The hail started around 4:30 in the afternoon in Cordoba, Argentina. At first, it was “tiny and fun,” but then it changed. Hailstones larger than tennis balls began to fall from the sky, eventually growing to mammoth size.
Victoria Druetta hurriedly snagged one giant stone that fell in her neighborhood of Carlos Paz, snapped a photo of it and placed it in her freezer.
“The hail lasted 20 minutes. It was kind of scary,” Druetta recalled. “It hit and then exploded and then melted some. It was probably even bigger.”
The stone looks to be up to 18 centimeters in diameter — 7.1 inches — at its largest width, which could be a record for the Southern Hemisphere. The stone’s unusual size made it difficult to measure because of its bumpy surface and because it melted a bit before Druetta put it down on a tape measure.
Videos show the behemoth hail stones landing like small meteors.
Hail can reach this size only if thunderstorm updrafts are strong enough to keep it suspended in the air. That would require vertical winds exceeding 120 mph.
As layers of ice glaze onto the growing stone, erratic winds high in the sky can carry it into dry regions. When that happens, the outside of the stone freezes faster than the inside. This has been shown to produce bizarre protrusions, which grow with each successive pass through the cloud. Once the stone becomes too heavy, it falls out of the cloud, sometimes faster than a major league baseball pitch.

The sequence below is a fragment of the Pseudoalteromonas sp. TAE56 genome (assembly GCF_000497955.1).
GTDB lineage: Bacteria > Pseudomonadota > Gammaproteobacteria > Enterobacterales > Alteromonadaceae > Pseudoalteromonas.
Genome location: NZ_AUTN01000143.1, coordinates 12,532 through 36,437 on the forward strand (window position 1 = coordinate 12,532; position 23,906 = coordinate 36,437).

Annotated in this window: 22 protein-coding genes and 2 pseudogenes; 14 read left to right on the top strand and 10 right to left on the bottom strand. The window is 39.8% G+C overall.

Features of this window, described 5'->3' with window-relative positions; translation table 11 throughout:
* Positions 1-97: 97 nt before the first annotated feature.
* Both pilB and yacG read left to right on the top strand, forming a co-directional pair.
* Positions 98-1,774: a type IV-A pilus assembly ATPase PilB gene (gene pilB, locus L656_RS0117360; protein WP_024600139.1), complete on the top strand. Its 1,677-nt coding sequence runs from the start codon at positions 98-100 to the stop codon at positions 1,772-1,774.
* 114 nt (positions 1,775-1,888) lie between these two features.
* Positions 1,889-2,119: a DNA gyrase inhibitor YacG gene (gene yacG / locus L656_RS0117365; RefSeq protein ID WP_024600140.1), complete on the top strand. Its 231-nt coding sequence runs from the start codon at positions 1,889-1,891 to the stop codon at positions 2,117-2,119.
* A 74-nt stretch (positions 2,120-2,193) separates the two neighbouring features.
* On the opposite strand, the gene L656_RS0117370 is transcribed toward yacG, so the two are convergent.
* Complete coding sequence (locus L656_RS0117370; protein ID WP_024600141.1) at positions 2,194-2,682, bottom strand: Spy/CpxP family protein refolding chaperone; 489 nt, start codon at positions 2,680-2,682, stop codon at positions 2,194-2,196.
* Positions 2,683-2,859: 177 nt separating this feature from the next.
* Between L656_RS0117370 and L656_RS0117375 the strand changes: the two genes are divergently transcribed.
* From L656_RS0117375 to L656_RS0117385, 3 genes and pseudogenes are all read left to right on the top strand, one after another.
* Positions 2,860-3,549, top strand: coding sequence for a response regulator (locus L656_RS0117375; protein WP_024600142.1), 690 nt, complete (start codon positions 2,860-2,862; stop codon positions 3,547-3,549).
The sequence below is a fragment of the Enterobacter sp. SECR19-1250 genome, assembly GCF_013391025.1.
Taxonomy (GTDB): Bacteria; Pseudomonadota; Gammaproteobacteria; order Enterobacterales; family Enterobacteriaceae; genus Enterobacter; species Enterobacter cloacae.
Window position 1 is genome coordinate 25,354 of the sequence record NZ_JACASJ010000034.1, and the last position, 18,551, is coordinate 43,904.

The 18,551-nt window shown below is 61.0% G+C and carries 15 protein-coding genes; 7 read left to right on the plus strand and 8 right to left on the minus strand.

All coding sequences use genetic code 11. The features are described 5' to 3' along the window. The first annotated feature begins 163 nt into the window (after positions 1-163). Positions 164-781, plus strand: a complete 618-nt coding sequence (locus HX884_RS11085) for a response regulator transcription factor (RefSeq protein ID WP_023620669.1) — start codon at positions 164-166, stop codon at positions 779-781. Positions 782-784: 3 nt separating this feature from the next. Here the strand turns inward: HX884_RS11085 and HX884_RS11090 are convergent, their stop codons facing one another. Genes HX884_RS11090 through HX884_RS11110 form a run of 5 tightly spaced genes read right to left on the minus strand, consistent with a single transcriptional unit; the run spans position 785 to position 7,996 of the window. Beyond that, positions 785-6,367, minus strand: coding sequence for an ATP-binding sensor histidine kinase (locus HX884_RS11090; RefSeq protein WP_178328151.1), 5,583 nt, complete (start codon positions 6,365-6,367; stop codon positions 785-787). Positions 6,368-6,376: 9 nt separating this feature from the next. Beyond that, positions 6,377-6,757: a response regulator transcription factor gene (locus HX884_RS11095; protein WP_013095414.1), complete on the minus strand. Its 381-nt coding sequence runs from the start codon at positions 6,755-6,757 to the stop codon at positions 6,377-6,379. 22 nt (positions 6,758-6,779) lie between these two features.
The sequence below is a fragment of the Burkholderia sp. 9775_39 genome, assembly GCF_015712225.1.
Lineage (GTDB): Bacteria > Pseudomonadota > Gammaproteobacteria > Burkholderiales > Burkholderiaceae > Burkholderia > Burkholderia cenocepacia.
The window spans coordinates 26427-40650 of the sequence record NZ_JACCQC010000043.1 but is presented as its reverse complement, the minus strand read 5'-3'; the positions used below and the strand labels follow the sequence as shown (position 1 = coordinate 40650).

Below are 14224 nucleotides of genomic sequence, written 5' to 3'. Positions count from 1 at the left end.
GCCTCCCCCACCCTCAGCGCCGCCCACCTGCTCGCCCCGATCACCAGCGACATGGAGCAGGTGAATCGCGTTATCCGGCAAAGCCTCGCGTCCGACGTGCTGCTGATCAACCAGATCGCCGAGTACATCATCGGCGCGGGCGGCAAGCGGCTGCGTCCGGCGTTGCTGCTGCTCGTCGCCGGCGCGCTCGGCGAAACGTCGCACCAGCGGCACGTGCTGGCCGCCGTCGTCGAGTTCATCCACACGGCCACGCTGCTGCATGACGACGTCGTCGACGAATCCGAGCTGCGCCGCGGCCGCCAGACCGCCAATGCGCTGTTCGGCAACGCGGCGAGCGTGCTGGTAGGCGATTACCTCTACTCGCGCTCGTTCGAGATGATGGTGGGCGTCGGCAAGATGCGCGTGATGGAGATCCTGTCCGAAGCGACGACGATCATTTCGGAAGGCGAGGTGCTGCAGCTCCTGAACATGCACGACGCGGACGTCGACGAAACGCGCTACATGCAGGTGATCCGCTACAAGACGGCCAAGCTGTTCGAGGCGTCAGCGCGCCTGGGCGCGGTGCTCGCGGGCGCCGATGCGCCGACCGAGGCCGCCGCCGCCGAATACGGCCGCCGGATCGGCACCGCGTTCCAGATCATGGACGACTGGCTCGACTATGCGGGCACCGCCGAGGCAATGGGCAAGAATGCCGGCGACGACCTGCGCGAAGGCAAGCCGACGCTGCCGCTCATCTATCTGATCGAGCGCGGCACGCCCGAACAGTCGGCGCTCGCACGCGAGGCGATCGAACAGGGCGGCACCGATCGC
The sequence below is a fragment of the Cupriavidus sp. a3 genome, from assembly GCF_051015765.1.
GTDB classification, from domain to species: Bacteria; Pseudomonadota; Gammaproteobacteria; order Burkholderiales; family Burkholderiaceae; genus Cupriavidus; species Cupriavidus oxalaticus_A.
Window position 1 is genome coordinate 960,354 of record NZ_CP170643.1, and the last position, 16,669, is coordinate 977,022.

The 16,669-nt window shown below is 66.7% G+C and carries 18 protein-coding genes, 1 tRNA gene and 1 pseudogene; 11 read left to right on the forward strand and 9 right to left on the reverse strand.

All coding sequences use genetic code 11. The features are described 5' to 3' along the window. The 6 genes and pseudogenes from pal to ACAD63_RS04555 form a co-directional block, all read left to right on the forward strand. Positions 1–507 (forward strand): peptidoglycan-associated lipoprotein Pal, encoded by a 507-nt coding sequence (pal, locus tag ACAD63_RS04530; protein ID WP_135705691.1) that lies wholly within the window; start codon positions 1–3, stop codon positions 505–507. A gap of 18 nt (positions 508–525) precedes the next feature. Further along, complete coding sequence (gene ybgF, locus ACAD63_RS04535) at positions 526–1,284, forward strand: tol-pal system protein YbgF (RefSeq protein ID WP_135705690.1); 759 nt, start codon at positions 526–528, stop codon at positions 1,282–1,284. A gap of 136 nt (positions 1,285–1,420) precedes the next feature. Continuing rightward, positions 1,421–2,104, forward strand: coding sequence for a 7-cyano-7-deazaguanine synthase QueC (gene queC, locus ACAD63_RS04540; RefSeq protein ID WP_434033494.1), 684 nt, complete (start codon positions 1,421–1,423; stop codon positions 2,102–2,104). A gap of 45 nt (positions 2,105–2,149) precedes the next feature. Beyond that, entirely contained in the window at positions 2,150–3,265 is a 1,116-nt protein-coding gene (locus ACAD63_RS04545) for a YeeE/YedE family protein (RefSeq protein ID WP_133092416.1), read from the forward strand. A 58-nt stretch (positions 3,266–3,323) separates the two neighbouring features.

In events like this, each hailstone contains so much water that fewer stones end up forming. That’s why there’s a large gap between where they strike — sometimes landing 20 or more feet apart. In one video, bewildered onlookers hunkered beneath a metal overhang can be heard remarking about “ice the size of sports balls,” calling the spectacle “pure insanity.” The stones shattering on the pavement sent shards flying 15 feet.
Spanning more than 2,500 miles north to south, Argentina has a wide variety of climates — including a severe weather season, which is peaking right now in Southern Hemisphere summer.
Dry air sinking down the east slopes of the Andes meets up with moist flow from the Atlantic Ocean. When the two air masses clash, a battleground can quickly develop. Storms Thursday unleashed torrential rains and damaging winds, flooding streets and whipping up a frenzy. But the real showstopper was the hail.
At over 7 inches, Druetta’s stone falls short of the U.S. record holder, an 8-inch hailstone that fell in Vivian, S.D., on July 23, 2010. That one was eight inches across and weighed 1.93 pounds, making it the largest and heaviest to ever occur in the United States. While that appears to be a world record for size, it was not for weight.
The Argentina stone could claim second place for width, as well as be the biggest on record south of the equator. The World Meteorological Organization has not commented yet on this finding.